Aoteadrillia bulbacea facts for kids
Quick facts for kidsAoteadrillia bulbacea
|Original image of a shell of Aoteadrillia bulbacea|
It was previously included within the family Turridae.
(Original description) The shell is broadish, conical and sharply keeled. It has a shortish contracted base and a short snout, short narrow ribs, and spiral threads, a bulbous apex, strong, porcellaneous. Below the sinus area and about one third down the whorl from the suture arise, not quite abruptly, longitudinal ribs slightly tubercled at the top, straight, direct, narrow, and parted by shallow furrows about twice their breadth. They become feeble toward the lower suture. On the body whorl they do not continue to the base, and become broader and weaker toward the aperture. There are eleven on the last and penultimate whorls. On the first infra-embryonic whorl there are about seventeen, crowded, sharp, scarcely curved and oblique. The lines of growth are numerous and unequal. In the sinus-area they are sharp and delicate, on the rest of the shell coarse and puckered. Marginating the suture at the top of each whorl is a narrow scarcely swollen spiral band. Below this the sinus area is very finely, almost microscopically, scratched; and this scratch-sculpture is continued, though less distinctly, on the rest of the surface. The projection of the top of the ribs forms a sharp keel. The rib area is crossed by five coarsish threads, which rise into small tubercles on the ribs. One or two smaller threads come in between the lines of these spirals. The same sort of threads, but less distinct, are found on the base. Those on the columella and snout are a little more distinct. The colour is dull porcellaneous white. The epidermis is quite gone. The spire is rather short, conical, very slightly scalar, cylindrical toward the top. The apex consists of two smooth embryonic whorls, swollen and roundedly pressed down, with a deepish suture, rather more prominent than the regular whorl which follows. The shell contains 61⁄2 short whorls, of rather rapid increase. The body whorl is large relatively to the rest. From the suture to the ribbing they are concavely shouldered. The projection of the tubercles at the top of the ribs forms a carination. which does not really exist in the form of the whorls themselves. There is a very slight contraction towards the lower suture. The body whorl contracts slightly from the keel to the edge of the base, and from that point rapidly to the small, narrow, straight, and direct snout. The suture is coarse, slightly impressed, and well defined by the band below it. The aperture is narrowly oval, pointed above, with an oblique, short, rather open and gradually contracted siphonal canal in front. The outer lip is a rather depressed convex curve, a little concave at the top and flattened toward the point: on leaving the body it retreats at once, forming a shallow, blunt V-shaped sinus, from the lower side of which, with little of angulation, it advances very straight to the edge of the siphonal canal, whence it slowly curves backward round the open point of the snout. The inner lip spreads as a very narrow porcellaneous glaze. It runs very obliquely to the base of the shortish narrow columella, below which point it is a very little hollowed. The point of the columella is cut off with a very slight obliquity, and has a blunt and very slightly twisted edge. The operculum is small, oval, smooth, with hair-like striae. The apex is terminal The colour is pale brownish yellow.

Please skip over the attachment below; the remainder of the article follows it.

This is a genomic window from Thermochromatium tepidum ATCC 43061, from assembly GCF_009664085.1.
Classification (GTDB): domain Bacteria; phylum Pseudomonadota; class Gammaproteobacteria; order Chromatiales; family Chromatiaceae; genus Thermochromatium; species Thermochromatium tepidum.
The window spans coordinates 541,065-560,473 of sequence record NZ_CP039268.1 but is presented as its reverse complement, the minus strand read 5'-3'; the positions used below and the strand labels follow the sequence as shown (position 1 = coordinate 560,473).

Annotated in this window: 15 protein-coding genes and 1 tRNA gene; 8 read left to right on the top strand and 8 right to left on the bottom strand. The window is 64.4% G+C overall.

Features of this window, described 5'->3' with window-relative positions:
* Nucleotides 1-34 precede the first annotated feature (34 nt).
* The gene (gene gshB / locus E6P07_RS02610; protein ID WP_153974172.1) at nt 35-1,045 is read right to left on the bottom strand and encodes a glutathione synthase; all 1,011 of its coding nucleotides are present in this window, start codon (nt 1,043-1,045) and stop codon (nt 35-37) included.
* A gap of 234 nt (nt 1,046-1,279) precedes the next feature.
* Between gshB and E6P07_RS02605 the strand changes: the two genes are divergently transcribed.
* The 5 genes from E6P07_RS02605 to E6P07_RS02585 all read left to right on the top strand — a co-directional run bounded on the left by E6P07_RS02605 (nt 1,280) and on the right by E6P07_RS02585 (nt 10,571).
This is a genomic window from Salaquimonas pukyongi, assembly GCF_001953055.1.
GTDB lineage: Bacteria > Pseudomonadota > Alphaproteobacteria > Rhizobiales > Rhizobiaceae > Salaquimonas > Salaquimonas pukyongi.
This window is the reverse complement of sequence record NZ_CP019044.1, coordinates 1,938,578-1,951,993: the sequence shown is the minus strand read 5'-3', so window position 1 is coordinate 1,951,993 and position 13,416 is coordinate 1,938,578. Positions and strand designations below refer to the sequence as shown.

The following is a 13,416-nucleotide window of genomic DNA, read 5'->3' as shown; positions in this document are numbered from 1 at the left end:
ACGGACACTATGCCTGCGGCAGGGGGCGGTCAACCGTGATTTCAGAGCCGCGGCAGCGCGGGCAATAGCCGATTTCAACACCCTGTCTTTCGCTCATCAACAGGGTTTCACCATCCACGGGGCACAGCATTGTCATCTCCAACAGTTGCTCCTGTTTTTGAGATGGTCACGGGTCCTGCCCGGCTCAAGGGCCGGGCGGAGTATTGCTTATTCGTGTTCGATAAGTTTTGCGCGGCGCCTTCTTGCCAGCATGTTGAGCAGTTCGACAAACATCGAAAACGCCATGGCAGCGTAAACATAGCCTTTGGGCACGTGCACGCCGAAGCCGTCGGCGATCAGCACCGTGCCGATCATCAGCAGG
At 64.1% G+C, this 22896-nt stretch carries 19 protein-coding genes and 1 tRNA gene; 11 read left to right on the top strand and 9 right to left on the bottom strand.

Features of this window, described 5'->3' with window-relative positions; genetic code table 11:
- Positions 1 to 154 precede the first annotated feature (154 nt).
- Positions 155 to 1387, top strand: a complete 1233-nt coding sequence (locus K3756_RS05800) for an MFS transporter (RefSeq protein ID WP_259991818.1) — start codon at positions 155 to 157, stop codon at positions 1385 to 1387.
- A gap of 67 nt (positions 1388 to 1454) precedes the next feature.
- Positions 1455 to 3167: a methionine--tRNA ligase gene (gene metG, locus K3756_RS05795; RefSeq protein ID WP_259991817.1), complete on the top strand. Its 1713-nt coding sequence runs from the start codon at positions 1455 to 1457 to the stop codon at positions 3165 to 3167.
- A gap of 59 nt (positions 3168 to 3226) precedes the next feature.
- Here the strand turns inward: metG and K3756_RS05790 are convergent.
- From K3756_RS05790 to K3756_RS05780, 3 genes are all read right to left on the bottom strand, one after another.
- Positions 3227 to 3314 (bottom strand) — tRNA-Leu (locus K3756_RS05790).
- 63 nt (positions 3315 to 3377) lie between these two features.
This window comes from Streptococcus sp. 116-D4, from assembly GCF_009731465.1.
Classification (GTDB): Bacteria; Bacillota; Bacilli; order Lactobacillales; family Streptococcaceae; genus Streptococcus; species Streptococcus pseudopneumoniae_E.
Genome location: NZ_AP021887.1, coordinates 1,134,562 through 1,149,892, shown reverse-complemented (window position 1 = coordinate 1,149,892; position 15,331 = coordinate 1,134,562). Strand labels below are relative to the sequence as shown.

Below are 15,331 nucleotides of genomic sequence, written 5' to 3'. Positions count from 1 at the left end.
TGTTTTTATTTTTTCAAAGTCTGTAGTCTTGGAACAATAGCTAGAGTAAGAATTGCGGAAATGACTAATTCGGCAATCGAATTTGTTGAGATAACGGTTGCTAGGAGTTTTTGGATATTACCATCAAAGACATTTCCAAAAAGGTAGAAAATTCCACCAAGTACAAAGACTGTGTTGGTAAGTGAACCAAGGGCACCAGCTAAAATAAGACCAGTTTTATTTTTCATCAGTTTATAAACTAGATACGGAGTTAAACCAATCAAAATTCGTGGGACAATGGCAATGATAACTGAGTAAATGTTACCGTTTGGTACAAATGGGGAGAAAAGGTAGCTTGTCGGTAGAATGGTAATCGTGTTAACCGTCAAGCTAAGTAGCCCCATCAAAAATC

This marine species is endemic to North Island, New Zealand.
Aoteadrillia bulbacea Facts for Kids. Kiddle Encyclopedia.